For the millions of individuals suffering from chronic pain, opioid painkillers seem like the only option. But a new study from Wake Forest Baptist Medical Center found that mindfulness mediation may provide drug-free pain relief.
In research published Tuesday in the Journal of Neuroscience, scientists found that mindfulness meditation does not work through the body’s opioid system to reduce pain— meaning there’s no risk of drug addiction or concern for those with a high tolerance to opiate-based drugs.
“We’ve now shown across multiple studies using neuroimaging and pharmacologic intervention with opiate blocking that meditation reduces pain through very unique pathways,” study leader Fadel Zeidan, Ph.D., an assistant professor of neurobiology and anatomy at Wake Forest Baptist Medical Center, told FoxNews.com. “We’re able to find a way to cure chronic pain; not necessarily taking pain away, but by diminishing the aspect of chronic pain that really promotes suffering, which is the catastrophizing of pain, the anxiety, depression, and quality of life issues."
Whenever there is pain, the body employs its endogenous opioid system to release opioids that act as potent painkillers. Cognitive-based therapies— which includes hypnosis, acupuncture and distraction— have been shown to relieve pain through use of the opioid system. By bypassing the opioid system, mindfulness meditation could be attractive to those who have built up a tolerance to opioid-based drugs and those looking for non-addictive solutions to their pain.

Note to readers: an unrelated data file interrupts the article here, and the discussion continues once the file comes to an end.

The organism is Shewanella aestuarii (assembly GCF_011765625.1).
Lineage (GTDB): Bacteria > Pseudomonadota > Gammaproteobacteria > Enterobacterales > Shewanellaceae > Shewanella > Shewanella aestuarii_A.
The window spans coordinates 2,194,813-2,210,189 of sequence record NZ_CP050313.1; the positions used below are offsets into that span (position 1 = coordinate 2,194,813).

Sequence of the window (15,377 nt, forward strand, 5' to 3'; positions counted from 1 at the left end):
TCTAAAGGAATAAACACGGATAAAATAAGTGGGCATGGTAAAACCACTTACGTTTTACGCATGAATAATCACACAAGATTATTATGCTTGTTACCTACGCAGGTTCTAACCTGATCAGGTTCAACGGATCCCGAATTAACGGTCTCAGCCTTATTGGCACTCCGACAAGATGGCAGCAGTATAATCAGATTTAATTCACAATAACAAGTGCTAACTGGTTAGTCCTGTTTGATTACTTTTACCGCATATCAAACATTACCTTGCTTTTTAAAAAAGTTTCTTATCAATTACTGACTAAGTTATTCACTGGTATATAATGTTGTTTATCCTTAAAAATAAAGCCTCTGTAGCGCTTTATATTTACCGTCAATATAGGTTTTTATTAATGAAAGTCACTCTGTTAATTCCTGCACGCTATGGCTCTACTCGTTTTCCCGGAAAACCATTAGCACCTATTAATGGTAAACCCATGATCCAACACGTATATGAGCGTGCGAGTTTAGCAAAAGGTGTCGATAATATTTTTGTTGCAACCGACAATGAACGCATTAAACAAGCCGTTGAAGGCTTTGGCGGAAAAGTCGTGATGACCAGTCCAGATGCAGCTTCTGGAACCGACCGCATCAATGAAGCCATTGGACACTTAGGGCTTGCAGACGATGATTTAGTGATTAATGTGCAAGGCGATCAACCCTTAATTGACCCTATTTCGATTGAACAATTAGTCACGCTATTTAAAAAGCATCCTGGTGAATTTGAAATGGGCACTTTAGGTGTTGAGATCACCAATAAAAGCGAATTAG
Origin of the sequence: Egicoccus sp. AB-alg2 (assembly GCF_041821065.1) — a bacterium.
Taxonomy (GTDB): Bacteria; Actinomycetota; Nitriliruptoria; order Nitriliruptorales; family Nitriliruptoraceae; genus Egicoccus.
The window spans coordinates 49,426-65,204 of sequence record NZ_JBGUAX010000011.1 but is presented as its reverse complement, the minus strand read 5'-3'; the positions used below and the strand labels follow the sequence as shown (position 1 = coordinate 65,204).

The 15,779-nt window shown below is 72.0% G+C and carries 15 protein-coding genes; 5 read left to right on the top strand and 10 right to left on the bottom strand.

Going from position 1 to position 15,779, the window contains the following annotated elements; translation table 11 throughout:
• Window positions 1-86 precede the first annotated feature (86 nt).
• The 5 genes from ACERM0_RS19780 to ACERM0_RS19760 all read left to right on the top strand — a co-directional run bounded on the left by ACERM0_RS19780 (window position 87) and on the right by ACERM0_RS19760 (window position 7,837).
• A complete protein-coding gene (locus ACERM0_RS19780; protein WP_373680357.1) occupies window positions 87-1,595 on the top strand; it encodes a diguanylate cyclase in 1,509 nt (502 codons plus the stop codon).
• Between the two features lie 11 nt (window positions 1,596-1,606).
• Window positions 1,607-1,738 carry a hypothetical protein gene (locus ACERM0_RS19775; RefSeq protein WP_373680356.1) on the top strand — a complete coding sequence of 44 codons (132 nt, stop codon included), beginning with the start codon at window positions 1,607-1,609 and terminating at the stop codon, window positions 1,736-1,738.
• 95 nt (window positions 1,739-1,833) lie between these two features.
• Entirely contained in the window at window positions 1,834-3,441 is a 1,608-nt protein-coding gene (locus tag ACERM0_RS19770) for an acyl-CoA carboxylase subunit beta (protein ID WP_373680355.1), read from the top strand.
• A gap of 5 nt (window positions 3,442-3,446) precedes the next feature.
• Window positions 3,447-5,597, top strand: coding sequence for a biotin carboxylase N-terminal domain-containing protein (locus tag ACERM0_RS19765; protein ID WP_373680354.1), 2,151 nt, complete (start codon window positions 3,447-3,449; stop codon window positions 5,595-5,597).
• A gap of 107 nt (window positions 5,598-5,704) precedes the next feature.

“All the anesthesiologists we’re working with were blown away,” Zeidan said. “For thousands of years, Buddhist monks have said that meditation reduces pain in a unique fashion. With the advent of neuroimaging and pharmacologic studies, only recently have we been able to examine and potentially verify what they’re saying.”
The study comes on the heels of the Centers for Disease Control and Prevention (CDC)’s release of voluntary guidelines instructing primary care doctors to sharply deter use of medicines for chronic pain. The new guidelines recommend non-opioids, such as acetaminophen and ibuprofen, as preferred therapy. Opioids are to be prescribed in the lowest possible dose and patients should be closely monitored, Reuters reported.
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